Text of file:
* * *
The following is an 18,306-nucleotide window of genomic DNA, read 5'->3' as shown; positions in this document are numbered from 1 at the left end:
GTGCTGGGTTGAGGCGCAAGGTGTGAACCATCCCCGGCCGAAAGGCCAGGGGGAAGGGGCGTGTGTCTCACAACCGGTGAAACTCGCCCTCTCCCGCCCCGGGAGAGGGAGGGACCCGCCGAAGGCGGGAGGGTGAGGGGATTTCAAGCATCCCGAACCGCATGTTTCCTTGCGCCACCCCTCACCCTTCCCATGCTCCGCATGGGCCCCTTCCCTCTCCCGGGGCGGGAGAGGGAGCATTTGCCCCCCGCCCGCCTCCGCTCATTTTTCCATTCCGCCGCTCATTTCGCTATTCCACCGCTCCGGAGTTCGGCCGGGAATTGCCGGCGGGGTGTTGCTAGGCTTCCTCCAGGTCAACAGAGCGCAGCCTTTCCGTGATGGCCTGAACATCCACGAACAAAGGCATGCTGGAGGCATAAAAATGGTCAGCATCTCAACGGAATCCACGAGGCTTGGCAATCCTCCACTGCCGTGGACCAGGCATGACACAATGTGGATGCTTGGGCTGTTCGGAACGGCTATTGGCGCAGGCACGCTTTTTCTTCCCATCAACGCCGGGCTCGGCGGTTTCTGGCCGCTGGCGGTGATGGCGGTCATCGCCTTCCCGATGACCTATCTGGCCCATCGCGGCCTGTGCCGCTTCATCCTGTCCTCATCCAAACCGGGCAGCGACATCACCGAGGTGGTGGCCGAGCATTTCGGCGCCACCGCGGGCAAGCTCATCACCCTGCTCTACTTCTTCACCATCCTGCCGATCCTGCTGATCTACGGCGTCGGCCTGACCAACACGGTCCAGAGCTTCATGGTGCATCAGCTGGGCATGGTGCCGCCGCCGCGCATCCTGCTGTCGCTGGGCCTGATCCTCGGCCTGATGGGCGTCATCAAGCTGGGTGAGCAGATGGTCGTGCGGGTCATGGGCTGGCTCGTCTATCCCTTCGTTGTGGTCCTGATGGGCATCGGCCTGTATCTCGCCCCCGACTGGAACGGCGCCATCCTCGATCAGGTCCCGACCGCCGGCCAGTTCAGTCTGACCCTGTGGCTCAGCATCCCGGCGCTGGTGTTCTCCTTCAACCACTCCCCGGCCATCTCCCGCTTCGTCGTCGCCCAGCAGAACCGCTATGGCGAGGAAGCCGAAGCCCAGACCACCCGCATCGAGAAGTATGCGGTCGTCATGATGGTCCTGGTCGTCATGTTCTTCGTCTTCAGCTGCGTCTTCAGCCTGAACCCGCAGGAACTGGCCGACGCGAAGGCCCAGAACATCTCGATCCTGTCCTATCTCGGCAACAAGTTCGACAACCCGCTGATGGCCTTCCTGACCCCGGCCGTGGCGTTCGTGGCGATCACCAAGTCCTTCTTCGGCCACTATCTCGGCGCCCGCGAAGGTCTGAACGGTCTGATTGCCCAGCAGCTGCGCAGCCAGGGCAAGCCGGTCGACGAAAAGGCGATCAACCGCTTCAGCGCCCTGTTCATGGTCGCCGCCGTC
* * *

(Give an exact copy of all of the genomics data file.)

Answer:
The following is an 18,306-nucleotide window of genomic DNA, read 5'->3' as shown; positions in this document are numbered from 1 at the left end:
GTGCTGGGTTGAGGCGCAAGGTGTGAACCATCCCCGGCCGAAAGGCCAGGGGGAAGGGGCGTGTGTCTCACAACCGGTGAAACTCGCCCTCTCCCGCCCCGGGAGAGGGAGGGACCCGCCGAAGGCGGGAGGGTGAGGGGATTTCAAGCATCCCGAACCGCATGTTTCCTTGCGCCACCCCTCACCCTTCCCATGCTCCGCATGGGCCCCTTCCCTCTCCCGGGGCGGGAGAGGGAGCATTTGCCCCCCGCCCGCCTCCGCTCATTTTTCCATTCCGCCGCTCATTTCGCTATTCCACCGCTCCGGAGTTCGGCCGGGAATTGCCGGCGGGGTGTTGCTAGGCTTCCTCCAGGTCAACAGAGCGCAGCCTTTCCGTGATGGCCTGAACATCCACGAACAAAGGCATGCTGGAGGCATAAAAATGGTCAGCATCTCAACGGAATCCACGAGGCTTGGCAATCCTCCACTGCCGTGGACCAGGCATGACACAATGTGGATGCTTGGGCTGTTCGGAACGGCTATTGGCGCAGGCACGCTTTTTCTTCCCATCAACGCCGGGCTCGGCGGTTTCTGGCCGCTGGCGGTGATGGCGGTCATCGCCTTCCCGATGACCTATCTGGCCCATCGCGGCCTGTGCCGCTTCATCCTGTCCTCATCCAAACCGGGCAGCGACATCACCGAGGTGGTGGCCGAGCATTTCGGCGCCACCGCGGGCAAGCTCATCACCCTGCTCTACTTCTTCACCATCCTGCCGATCCTGCTGATCTACGGCGTCGGCCTGACCAACACGGTCCAGAGCTTCATGGTGCATCAGCTGGGCATGGTGCCGCCGCCGCGCATCCTGCTGTCGCTGGGCCTGATCCTCGGCCTGATGGGCGTCATCAAGCTGGGTGAGCAGATGGTCGTGCGGGTCATGGGCTGGCTCGTCTATCCCTTCGTTGTGGTCCTGATGGGCATCGGCCTGTATCTCGCCCCCGACTGGAACGGCGCCATCCTCGATCAGGTCCCGACCGCCGGCCAGTTCAGTCTGACCCTGTGGCTCAGCATCCCGGCGCTGGTGTTCTCCTTCAACCACTCCCCGGCCATCTCCCGCTTCGTCGTCGCCCAGCAGAACCGCTATGGCGAGGAAGCCGAAGCCCAGACCACCCGCATCGAGAAGTATGCGGTCGTCATGATGGTCCTGGTCGTCATGTTCTTCGTCTTCAGCTGCGTCTTCAGCCTGAACCCGCAGGAACTGGCCGACGCGAAGGCCCAGAACATCTCGATCCTGTCCTATCTCGGCAACAAGTTCGACAACCCGCTGATGGCCTTCCTGACCCCGGCCGTGGCGTTCGTGGCGATCACCAAGTCCTTCTTCGGCCACTATCTCGGCGCCCGCGAAGGTCTGAACGGTCTGATTGCCCAGCAGCTGCGCAGCCAGGGCAAGCCGGTCGACGAAAAGGCGATCAACCGCTTCAGCGCCCTGTTCATGGTCGCCGCCGTC